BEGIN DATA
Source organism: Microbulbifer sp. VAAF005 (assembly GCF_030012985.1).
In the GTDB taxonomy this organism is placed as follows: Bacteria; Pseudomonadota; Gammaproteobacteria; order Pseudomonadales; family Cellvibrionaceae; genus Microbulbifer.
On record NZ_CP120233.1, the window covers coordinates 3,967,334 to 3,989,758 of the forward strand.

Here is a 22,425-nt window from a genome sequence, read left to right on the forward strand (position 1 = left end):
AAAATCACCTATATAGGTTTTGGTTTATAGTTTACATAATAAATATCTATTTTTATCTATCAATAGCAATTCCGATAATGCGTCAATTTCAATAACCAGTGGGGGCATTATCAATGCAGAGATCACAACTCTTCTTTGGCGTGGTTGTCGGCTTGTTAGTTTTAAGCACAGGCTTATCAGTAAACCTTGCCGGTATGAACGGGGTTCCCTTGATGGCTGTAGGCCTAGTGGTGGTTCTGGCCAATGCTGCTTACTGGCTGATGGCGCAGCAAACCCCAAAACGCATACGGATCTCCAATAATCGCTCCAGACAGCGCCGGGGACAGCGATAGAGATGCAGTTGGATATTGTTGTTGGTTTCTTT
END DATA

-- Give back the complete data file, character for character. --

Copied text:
Source organism: Microbulbifer sp. VAAF005 (assembly GCF_030012985.1).
In the GTDB taxonomy this organism is placed as follows: Bacteria; Pseudomonadota; Gammaproteobacteria; order Pseudomonadales; family Cellvibrionaceae; genus Microbulbifer.
On record NZ_CP120233.1, the window covers coordinates 3,967,334 to 3,989,758 of the forward strand.

Here is a 22,425-nt window from a genome sequence, read left to right on the forward strand (position 1 = left end):
AAAATCACCTATATAGGTTTTGGTTTATAGTTTACATAATAAATATCTATTTTTATCTATCAATAGCAATTCCGATAATGCGTCAATTTCAATAACCAGTGGGGGCATTATCAATGCAGAGATCACAACTCTTCTTTGGCGTGGTTGTCGGCTTGTTAGTTTTAAGCACAGGCTTATCAGTAAACCTTGCCGGTATGAACGGGGTTCCCTTGATGGCTGTAGGCCTAGTGGTGGTTCTGGCCAATGCTGCTTACTGGCTGATGGCGCAGCAAACCCCAAAACGCATACGGATCTCCAATAATCGCTCCAGACAGCGCCGGGGACAGCGATAGAGATGCAGTTGGATATTGTTGTTGGTTTCTTT